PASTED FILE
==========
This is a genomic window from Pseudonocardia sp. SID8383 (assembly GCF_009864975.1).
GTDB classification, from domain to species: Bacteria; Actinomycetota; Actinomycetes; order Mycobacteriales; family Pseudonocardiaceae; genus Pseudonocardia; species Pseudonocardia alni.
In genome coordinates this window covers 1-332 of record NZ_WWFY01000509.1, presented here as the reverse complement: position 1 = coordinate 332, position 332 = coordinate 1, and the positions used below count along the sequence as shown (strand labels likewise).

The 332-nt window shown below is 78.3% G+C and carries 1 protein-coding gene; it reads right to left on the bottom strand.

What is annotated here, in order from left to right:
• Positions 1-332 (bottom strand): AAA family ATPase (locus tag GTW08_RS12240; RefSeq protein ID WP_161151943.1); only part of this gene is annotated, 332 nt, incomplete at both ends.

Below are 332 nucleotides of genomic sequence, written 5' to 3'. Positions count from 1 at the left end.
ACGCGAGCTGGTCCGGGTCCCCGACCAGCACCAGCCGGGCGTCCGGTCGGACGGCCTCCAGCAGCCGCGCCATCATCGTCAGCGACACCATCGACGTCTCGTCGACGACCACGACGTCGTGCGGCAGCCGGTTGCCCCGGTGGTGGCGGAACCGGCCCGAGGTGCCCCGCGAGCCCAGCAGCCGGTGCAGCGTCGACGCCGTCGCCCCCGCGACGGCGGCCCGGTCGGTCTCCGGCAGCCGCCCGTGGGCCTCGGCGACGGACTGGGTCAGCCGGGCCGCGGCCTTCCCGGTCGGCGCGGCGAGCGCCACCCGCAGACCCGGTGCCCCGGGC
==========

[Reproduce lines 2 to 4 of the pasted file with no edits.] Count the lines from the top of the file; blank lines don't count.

GTDB classification, from domain to species: Bacteria; Actinomycetota; Actinomycetes; order Mycobacteriales; family Pseudonocardiaceae; genus Pseudonocardia; species Pseudonocardia alni.
In genome coordinates this window covers 1-332 of record NZ_WWFY01000509.1, presented here as the reverse complement: position 1 = coordinate 332, position 332 = coordinate 1, and the positions used below count along the sequence as shown (strand labels likewise).

The 332-nt window shown below is 78.3% G+C and carries 1 protein-coding gene; it reads right to left on the bottom strand.